$300M vertical farming campus coming to Chesterfield
Plenty Unlimited expected to create 300 jobs
A $300 million indoor vertical farm campus — billed as the world’s largest — is coming to Chesterfield County’s Meadowville Technology Park, Gov. Glenn Youngkin announced Wednesday. San Francisco-based Plenty Unlimited Inc. is expected to produce 300 jobs over the next six years in a multiphase project.
The first farm, expected to be completed in winter 2023-24, will grow Driscoll’s strawberries at scale. Founded in 2014, Plenty is based in California and recently secured $400 million in Series E financing. The company has more than 200 patents related to its agricultural technology, which allows it to grow produce year-round in 30-foot grow towers.
Youngkin, who made the announcement Wednesday morning at the future campus site, called the vertical growing technology “mammoth towers that represent the future of agriculture. They’re rewriting the rules of agriculture, where you can, in fact, see yields and yet use fewer and fewer of our precious natural resources. How’s that for a combination?” CEO Arama Kukutai said that indoor vertical farming has up to 350 times the yield per acre than traditional outdoor farms.
The campus will be on 120 acres off Bermuda Hundred Road in the Chester region, and officials with Plenty anticipate 20 million pounds of produce to be grown annually when the full campus is in operation. Aside from producing about 4 million pounds of strawberries annually, Plenty expects to grow leafy greens, cherry tomatoes and other crops.
Chesterfield is situated within a day’s drive of about 100 million customers, according to Kukutai. “Transport times, shelf-life freshness — those are all really important,” he said Wednesday. Kukutai noted that the project involved “a huge amount of investment and effort,” and that the company made a commitment to remain in Virginia at least 20 years. “These are long-term, very large physical assets that we’re building. We hope to not just create hundreds of millions of dollars of investment but hundreds of jobs, and to have this be really a historic moment in the development of indoor farming.”
At Wednesday’s announcement, Garland Reiter of Driscoll’s noted that the extreme heat earlier this year in California has caused further challenges to conventional agriculture. “It’s really hard to farm our crop, so we look forward to going indoors,” he said.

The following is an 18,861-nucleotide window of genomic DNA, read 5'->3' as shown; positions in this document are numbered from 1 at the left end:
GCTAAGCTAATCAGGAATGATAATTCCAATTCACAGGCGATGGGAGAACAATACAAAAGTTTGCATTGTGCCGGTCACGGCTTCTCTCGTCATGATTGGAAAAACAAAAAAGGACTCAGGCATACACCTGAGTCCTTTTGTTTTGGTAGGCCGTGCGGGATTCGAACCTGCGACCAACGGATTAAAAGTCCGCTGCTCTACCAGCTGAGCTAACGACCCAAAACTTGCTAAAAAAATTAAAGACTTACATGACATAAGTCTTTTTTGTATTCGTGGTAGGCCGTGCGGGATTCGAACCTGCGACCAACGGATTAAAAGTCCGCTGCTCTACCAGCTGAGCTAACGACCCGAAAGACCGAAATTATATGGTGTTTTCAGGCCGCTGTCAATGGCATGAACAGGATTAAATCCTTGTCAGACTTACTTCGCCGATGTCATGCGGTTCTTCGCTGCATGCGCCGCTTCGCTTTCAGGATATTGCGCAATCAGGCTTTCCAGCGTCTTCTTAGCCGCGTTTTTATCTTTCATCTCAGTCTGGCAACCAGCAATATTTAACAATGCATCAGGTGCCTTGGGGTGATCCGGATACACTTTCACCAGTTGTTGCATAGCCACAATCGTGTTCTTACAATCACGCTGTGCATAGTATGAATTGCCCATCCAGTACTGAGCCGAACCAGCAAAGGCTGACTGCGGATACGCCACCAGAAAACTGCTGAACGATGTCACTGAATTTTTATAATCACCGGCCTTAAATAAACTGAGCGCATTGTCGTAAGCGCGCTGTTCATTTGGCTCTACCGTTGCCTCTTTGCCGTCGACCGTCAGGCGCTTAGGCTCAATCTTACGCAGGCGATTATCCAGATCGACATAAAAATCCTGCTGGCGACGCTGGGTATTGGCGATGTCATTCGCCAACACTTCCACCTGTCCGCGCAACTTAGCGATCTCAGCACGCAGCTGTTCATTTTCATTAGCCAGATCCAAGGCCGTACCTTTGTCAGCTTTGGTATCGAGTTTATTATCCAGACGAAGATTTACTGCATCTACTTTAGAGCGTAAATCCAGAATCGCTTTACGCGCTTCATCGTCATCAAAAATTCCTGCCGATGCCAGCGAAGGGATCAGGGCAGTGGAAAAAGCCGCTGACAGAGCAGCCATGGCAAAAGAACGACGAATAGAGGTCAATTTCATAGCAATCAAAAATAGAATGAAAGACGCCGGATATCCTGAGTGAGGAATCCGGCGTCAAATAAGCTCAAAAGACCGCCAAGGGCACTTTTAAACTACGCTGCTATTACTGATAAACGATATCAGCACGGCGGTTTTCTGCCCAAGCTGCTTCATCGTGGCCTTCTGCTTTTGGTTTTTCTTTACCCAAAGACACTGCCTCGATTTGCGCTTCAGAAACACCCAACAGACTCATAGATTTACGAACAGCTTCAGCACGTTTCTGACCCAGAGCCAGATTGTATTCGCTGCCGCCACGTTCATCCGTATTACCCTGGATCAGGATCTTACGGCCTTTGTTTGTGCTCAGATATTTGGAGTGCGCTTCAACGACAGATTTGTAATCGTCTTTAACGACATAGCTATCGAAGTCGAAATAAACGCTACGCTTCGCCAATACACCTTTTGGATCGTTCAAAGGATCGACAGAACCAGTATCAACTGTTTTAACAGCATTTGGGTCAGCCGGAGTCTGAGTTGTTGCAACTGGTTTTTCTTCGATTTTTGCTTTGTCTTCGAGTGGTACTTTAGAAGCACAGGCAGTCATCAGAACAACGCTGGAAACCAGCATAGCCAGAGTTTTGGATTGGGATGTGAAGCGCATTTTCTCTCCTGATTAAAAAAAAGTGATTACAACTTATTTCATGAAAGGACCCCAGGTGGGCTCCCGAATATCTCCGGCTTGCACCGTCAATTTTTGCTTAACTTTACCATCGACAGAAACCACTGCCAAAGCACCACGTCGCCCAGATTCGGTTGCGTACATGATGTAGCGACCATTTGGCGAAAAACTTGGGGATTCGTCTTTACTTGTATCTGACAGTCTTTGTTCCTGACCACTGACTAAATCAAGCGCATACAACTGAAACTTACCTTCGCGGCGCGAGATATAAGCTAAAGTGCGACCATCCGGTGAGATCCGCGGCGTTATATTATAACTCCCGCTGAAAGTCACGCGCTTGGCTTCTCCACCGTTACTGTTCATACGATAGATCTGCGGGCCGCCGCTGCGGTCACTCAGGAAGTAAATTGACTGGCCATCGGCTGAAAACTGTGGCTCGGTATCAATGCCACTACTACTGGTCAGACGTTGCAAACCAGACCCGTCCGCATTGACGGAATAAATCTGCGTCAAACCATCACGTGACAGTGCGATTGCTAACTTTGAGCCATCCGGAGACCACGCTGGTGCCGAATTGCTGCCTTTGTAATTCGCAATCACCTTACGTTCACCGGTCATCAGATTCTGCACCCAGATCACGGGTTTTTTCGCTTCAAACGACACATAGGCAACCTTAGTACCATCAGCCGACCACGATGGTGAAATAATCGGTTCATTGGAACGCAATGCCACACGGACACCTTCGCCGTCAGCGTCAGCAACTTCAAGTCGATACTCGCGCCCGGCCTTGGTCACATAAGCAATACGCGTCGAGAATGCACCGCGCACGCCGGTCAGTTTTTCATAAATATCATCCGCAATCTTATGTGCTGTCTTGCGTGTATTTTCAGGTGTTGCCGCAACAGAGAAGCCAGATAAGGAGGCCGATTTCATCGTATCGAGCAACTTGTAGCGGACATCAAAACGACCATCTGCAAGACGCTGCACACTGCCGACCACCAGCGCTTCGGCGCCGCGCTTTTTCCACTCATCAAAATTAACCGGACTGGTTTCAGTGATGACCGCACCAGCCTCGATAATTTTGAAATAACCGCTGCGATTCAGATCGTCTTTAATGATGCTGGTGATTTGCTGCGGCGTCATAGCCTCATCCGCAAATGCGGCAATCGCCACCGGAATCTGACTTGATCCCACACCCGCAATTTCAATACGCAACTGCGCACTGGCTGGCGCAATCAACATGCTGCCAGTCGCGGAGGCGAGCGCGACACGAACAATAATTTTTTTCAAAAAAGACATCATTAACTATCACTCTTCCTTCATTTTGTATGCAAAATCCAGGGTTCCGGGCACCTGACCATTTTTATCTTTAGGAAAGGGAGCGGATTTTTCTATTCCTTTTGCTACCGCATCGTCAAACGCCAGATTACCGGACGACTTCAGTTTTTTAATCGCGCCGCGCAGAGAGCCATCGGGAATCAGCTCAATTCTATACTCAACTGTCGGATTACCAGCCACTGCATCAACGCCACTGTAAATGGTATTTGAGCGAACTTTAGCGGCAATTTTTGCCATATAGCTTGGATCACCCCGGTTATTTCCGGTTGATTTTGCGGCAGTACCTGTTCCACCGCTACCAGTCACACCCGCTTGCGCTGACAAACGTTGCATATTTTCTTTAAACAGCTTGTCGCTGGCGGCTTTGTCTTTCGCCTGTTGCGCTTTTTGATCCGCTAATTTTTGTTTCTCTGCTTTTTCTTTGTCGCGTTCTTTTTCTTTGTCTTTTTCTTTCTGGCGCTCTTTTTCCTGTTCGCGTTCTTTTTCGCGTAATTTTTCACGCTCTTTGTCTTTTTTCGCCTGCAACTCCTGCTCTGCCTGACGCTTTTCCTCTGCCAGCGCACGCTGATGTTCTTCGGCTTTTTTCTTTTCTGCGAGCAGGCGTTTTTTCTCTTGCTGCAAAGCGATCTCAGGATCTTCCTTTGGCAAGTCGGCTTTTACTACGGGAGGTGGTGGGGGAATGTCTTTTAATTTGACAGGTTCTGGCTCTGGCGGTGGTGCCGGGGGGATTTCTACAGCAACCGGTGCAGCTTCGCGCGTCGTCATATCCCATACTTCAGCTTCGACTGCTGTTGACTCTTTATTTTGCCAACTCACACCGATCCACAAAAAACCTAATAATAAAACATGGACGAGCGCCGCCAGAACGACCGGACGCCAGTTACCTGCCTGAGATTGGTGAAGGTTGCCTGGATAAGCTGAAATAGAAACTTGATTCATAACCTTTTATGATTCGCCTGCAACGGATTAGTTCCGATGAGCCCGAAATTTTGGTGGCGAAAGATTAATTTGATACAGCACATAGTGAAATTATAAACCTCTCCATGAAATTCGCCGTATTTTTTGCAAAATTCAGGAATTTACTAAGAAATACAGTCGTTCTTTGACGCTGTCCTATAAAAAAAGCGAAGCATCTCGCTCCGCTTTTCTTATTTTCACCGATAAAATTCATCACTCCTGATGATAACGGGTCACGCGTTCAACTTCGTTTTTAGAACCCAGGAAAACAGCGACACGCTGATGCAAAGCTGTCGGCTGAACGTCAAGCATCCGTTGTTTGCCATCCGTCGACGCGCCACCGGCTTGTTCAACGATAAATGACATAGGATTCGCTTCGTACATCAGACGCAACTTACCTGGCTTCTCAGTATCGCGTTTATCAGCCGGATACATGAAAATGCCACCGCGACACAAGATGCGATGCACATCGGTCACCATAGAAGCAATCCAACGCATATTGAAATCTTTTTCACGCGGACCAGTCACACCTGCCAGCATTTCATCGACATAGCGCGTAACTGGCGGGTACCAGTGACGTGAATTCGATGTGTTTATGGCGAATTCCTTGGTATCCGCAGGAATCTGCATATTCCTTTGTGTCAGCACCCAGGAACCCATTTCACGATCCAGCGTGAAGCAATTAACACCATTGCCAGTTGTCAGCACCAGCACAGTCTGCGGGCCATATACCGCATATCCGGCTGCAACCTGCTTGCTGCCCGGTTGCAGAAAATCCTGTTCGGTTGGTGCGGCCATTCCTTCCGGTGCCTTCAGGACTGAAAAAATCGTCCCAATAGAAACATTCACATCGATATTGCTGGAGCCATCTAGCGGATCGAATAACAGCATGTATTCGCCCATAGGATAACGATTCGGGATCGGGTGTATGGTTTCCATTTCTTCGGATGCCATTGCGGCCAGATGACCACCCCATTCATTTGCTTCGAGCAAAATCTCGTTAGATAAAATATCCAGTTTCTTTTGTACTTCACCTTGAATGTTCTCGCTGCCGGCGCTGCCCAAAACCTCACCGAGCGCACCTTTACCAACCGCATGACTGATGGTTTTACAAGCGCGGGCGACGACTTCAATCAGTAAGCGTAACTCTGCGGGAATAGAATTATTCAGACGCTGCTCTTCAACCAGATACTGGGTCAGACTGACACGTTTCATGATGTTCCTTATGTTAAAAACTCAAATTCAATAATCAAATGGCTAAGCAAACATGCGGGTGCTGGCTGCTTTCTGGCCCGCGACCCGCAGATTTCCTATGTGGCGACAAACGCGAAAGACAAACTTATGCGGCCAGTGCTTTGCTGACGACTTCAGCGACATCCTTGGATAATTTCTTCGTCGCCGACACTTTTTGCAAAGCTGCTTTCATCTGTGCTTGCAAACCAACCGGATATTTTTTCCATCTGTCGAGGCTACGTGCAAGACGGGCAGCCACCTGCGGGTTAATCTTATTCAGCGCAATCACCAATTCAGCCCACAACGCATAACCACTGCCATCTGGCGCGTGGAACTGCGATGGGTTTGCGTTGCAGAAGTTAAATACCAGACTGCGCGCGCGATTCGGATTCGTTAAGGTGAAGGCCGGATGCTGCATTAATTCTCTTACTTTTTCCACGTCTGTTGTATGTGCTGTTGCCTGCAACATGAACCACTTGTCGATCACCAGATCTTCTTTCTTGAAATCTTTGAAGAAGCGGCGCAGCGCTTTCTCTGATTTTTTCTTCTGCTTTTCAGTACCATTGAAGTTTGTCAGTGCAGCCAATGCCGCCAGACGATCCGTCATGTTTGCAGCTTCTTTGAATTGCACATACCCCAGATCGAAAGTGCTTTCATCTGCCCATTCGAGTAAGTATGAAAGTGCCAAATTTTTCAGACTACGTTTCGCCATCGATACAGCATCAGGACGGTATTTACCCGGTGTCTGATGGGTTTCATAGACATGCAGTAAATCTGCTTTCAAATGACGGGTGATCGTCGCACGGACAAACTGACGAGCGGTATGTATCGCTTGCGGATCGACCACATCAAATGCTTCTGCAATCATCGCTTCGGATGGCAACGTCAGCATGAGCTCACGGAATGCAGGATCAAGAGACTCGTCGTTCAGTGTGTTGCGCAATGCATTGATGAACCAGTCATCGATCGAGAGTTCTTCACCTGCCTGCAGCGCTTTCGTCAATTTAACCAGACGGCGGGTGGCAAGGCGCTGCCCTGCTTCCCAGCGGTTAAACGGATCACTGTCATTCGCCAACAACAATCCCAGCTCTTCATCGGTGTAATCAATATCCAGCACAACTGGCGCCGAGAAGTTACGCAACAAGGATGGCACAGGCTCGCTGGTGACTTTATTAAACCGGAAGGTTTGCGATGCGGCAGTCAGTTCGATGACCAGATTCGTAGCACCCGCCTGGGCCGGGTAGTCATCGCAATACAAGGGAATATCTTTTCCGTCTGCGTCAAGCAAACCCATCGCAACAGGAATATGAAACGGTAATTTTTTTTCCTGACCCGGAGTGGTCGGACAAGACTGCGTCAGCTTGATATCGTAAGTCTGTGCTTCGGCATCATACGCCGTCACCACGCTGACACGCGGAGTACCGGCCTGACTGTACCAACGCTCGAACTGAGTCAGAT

Virginia competed with five other states for the project, and Youngkin said he met multiple times with the company’s leadership during late winter and early spring, as Plenty decided where to go.
Plenty Unlimited has a research facility in Wyoming and is currently building a vertical indoor farm in Compton, California. Earlier this year, the company struck a deal to supply leafy greens to Walmart in California, with the possibility of more markets in the future as Plenty opens additional farms.
Virginia has become home to operations for several indoor agriculture companies, including AeroFarms, which announced its expansion plans in Pittsylvania County in July, Beanstalk’s launch in Fairfax County, and Soli Organic Inc. in Rockingham County, which sells lettuces, herbs and purées at 20,000 stores nationally.
The Virginia Economic Development Partnership and the state Department of Agriculture and Consumer Services worked with Chesterfield County to secure the Plenty deal, and Youngkin approved a $2.4 million grant from the Commonwealth’s Opportunity Fund and $500,000 from the Governor’s Agriculture and Forestry Industries Development Fund — an incentive package created specially for the company, Youngkin said.
Plenty is eligible for other benefits through the Port of Virginia Economic and Infrastructure Development Zone grant program, as well as the major business facility job tax credit for full-time jobs created. VEDP will provide job training and other support through the Virginia Talent Accelerator Program at no cost to the company.
Youngkin said that with AeroFarms and Plenty here, the state will have the two largest indoor vertical farming facilities in the world.
Last week, nonprofit drugmaker Civica Rx announced its plans for a new lab in Chesterfield’s Meadowville Technology Park, a $27.8 million investment expected to create 51 jobs.